Sergio Marchionne was a proud man yesterday to announce the partnership that brings Alfa Romeo back into Formula 1 after 30 years.
Initially he indicated it would be until 2020-21, and he reiterated his threat to pull Ferrari out of Formula 1 – and Sauber too – if Liberty Media and the FIA go down the wrong route with the sport’s regulations. He did so very consciously with both F1’s Chase Carey and FIA president Jean Todt sitting in the room.
Alfa back in the F1 game
The Alfa deal is good business for Marchionne; he first floated the idea of bringing the marque back into F1 in 2015 and subsequently had a good look at buying the Swiss team.
That co-incided with the flotation of Ferrari on the New York Stock Exchange and other important priorities and in the end Longbow Finance bought the team.
They have connections with Marcus Ericsson, which is why he retains his seat with the team alongside Charles Leclerc, who looks the most exciting driver to come through to F1 from F2 (formerly GP2) since Lewis Hamilton in 2007.
The deal that Marchionne has done with Sauber’s owners is far less costly and involved for FIAT than buying the team and as well as the marketing benefits, it provides a hedge against several ways things could go politically in F1 with Ferrari and Liberty Media. The sphere of influence has grown to three Ferrari teams, just as Mercedes also influences three teams in F1. Sauber would benefit enormously from the kinds of changes Carey would like to make to F1, but it now has a strong man steering the ship and it is less likely to lead to the ‘wrong’ outcome for the big players.
It works very well for both sides and this team surely now is Ferrari’s closest alliance, edging out Haas F1, which buys as much of its F1 technology from Ferrari as the rules allow, but which hasn’t played ball on drivers.
Marchionne can paint the Saubers red and white and dominate the branding of the car, supply latest spec engines and other technology and place his most promising drivers, with 23 year old Antonio Giovinazzi lined up as reserve and Friday practice driver, likely to convert that to a race seat for 2019.
“We will find space for him,” said Marchionne. Ericsson is on notice.
It’s more economical than buying Sauber – title sponsorship of a team at that level is probably of the order of £10-20 million with the engine supply thrown in. For 2018 the engines will be badged Ferrari but after that it will be reviewed.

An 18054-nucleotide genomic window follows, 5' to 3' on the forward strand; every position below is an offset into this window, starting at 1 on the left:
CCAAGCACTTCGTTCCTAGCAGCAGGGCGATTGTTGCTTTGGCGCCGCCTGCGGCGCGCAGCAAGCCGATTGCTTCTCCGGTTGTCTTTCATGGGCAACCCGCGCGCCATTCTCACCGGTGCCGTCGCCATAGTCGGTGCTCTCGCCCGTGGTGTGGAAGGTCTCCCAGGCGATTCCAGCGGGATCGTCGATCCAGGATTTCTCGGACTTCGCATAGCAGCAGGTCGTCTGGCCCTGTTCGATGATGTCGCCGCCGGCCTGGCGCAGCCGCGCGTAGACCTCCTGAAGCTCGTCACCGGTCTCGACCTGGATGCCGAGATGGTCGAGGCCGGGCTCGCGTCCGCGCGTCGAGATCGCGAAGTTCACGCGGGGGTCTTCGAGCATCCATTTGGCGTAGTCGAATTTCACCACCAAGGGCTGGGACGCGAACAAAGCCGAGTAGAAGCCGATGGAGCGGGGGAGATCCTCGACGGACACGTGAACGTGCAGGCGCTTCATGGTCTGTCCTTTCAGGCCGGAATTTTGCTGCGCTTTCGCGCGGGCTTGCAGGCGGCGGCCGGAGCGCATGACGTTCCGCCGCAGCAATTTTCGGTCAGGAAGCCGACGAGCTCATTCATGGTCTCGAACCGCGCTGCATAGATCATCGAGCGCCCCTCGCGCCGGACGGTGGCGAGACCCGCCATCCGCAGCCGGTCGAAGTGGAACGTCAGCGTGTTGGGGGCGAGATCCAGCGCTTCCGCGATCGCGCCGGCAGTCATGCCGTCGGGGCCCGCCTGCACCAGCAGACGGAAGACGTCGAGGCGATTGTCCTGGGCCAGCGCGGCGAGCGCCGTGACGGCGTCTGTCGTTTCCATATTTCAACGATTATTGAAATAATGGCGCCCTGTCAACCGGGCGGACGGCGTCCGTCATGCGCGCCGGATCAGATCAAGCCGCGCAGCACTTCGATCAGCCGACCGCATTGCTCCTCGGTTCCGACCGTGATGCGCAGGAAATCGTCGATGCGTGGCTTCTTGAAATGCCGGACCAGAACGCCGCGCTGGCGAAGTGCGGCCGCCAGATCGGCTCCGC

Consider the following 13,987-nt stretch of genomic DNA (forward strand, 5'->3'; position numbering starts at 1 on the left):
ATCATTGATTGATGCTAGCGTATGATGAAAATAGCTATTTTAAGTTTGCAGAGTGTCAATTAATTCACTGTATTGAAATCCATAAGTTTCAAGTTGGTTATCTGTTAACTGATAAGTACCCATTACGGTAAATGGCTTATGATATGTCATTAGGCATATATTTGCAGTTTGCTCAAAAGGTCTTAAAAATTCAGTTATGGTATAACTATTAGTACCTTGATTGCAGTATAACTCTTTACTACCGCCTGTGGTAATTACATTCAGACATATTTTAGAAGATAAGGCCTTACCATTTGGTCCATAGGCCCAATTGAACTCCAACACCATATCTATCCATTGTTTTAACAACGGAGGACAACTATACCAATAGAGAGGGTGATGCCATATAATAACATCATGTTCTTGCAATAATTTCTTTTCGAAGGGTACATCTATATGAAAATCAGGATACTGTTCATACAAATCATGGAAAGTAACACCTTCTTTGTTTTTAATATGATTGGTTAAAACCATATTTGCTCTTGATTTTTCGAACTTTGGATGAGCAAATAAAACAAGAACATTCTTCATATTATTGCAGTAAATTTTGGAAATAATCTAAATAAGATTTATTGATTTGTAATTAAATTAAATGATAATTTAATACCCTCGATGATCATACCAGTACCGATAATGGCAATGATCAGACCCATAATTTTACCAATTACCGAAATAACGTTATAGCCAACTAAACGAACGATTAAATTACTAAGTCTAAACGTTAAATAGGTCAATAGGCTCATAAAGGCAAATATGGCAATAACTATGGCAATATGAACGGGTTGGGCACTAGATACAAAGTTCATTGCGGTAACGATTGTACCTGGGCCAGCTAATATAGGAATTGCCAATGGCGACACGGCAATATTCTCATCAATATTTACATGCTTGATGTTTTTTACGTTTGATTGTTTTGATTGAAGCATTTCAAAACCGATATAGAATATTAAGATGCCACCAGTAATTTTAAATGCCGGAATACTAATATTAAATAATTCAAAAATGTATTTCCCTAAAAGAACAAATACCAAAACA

Also part of the deal are the gearboxes and elements of the rear end of the car, similar to Force India’s deal with Mercedes.
What will be interesting will be what the media, commentators and fans will call the cars. Will they call them Saubers or Alfa Romeos? Benetton and more recently Red Bull were very clever with that, putting the consumer brand into the title of the cars so they get referred to constantly.
Either way, this makes perfect sense for FIAT and Ferrari and for Sauber.
Marchionne has done a lot lately to reinvent the Alfa Romeo brand on the road, with exciting models like the Giulia and the Stelvio and the F1 connection gives a youthful, sporty sheen to the brand.
Renewed threat to pull Ferrari out of F1
Marchionne underlined his threat about Ferrari quitting F1, after prospective engine regulations for post 2020 were announced a few weeks ago.
“The dialogue has started and will continue to evolve,” Marchionne said. “We have time until 2020 to find a solution which benefits Ferrari. The threat of Ferrari leaving Formula One is serious. The agreement with Sauber expires in 2020-2021, right when Ferrari could leave.
“We have to find a solution which is good for the sport but we also have to be clear on the things we can’t back down on.”
Mercedes also has a route out of the sport on the same basis and it’s not impossible to imagine one or both doing that.
The key for Chase Carey and Liberty Media is not to make Marchionne and his colleagues emotional about this situation. Carey has faced down many great captains of industry in the past and is underestimated by many in F1 who are still working out what he is made of.
Carey played the diplomatic card, standing in the Alfa museum and clearly getting the message, saying that he wants to simplify the competition, not to devalue it, with cheaper, noisier engines. The budget cap is another sticking point, which Marchionne considers impossible to police. And then there is Ferrari’s free $100m bonus every season, which was negotiated between former Chairman Luca di Montezemolo and Bernie Ecclestone.
Montezemolo has been largely airbrushed out of Ferrari’s history recently, but that was one deal that has a strong legacy.
What do you make of this Alfa Romeo story? How much of a boost is it for Sauber? Leave your comments in the section below